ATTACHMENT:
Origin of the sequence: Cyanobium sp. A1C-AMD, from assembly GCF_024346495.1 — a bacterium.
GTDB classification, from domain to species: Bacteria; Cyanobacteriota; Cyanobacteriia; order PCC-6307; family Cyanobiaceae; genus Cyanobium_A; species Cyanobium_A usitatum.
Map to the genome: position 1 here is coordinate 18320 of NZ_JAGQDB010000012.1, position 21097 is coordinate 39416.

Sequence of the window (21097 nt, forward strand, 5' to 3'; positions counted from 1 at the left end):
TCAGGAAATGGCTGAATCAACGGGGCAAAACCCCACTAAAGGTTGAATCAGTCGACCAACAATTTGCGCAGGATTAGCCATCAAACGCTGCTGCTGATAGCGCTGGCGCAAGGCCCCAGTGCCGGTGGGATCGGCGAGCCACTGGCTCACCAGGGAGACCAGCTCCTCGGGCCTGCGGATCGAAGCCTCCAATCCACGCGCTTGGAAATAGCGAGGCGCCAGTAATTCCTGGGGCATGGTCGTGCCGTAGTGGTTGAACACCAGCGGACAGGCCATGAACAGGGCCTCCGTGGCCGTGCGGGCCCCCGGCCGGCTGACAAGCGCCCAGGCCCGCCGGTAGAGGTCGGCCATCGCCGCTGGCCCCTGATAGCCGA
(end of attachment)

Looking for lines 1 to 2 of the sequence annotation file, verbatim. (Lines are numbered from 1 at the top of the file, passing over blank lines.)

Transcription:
Origin of the sequence: Cyanobium sp. A1C-AMD, from assembly GCF_024346495.1 — a bacterium.
GTDB classification, from domain to species: Bacteria; Cyanobacteriota; Cyanobacteriia; order PCC-6307; family Cyanobiaceae; genus Cyanobium_A; species Cyanobium_A usitatum.